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Logica, or Summa Lamberti

of Auxerre, Lambert Lambert of Auxerre

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University of Notre Dame Press img Link Publisher

Geisteswissenschaften, Kunst, Musik / Philosophie


The thirteenth-century logician Lambert of Auxerre was well known for his Summa Lamberti, or simply Logica, written in the mid-1250s, which became an authoritative textbook on logic in the Western tradition. Our knowledge of medieval logic comes in great part from Lambert's Logica and three other texts: William of Sherwood's Introductiones in logicam, Peter of Spain's Tractatus, and Roger Bacon's Summulae dialectics. Of the four, Lambert's work is the best example of question-summas that proceed principally by asking and answering questions on the subject matter. Thomas S. Maloney's translation of Logica, the only complete translation of this work in any language, is a milestone in the study of medieval logic. More than simply a translation, Maloney's project is a critical, comprehensive study of Lambert's logic situated in the context of his contemporaries and predecessors. As such, it offers a wealth of  annotation and commentary. The lengthy introduction and extensive notes to the text explain the origin, theoretical context, and intricacies of the text and its doctrines. Maloney also addresses the disputed issues of authorship, date, and place of publication of the Summa Lamberti and makes available to the English-only audience the French, German, and Italian secondary sources—all translated—that are needed to enter the discussion.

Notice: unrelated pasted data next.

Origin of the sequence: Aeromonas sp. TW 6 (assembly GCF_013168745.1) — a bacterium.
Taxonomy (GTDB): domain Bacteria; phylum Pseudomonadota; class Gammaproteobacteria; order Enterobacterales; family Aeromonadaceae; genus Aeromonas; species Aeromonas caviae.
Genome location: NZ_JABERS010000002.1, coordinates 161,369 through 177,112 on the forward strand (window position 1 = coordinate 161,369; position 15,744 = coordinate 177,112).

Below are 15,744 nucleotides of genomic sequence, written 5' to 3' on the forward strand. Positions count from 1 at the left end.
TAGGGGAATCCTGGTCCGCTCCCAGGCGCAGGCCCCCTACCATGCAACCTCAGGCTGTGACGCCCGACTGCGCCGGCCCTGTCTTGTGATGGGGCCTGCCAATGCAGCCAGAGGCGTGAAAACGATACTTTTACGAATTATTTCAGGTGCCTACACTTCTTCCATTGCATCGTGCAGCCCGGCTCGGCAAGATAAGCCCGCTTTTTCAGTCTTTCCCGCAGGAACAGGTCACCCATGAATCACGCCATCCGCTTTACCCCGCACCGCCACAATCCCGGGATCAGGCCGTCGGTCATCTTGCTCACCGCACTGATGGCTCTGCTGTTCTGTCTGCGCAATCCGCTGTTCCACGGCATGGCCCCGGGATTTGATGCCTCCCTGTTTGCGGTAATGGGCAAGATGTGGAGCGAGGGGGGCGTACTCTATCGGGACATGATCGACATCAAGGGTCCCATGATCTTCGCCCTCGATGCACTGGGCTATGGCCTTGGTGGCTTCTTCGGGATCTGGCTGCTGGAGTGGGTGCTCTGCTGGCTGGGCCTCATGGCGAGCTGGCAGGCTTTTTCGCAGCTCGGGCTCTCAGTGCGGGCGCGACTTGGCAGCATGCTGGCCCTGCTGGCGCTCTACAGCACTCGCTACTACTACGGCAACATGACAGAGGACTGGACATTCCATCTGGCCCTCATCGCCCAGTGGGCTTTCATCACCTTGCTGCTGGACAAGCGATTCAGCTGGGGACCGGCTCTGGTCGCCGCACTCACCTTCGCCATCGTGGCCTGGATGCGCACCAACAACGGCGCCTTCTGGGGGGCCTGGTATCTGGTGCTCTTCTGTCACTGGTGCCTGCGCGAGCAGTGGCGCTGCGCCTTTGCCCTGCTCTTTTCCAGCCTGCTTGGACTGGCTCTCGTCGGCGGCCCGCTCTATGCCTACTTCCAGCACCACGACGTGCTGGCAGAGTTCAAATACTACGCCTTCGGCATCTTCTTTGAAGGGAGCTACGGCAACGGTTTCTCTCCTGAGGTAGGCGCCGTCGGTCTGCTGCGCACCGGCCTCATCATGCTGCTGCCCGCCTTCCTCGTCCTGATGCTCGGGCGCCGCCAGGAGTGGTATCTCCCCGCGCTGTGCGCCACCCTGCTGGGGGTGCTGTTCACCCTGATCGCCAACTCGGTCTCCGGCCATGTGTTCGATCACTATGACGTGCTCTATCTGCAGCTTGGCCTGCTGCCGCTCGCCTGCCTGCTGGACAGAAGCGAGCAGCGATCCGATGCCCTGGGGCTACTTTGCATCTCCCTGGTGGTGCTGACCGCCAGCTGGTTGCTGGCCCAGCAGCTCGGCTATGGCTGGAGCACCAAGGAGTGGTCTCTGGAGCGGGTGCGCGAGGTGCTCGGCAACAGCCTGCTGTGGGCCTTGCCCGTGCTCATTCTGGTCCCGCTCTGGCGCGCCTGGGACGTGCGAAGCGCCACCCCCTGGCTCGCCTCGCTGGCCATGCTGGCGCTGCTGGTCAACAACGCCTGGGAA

"Thomas S. Maloney fully commands the primary and secondary sources necessary to elucidate Lambert's Logica. An expert on Roger Bacon's philosophy, he demonstrates a rare proficiency in medieval Latin and scholastic logic. His references to sources from the ancient (Aristotle and Boethius) and medieval worlds are apposite, perspicuous, and useful. The volume's presentation with an appropriate introduction and commentary in the endnotes will no doubt establish it as an indispensable resource for scholars in the twenty-first century." —Alan Perreiah, University of Kentucky

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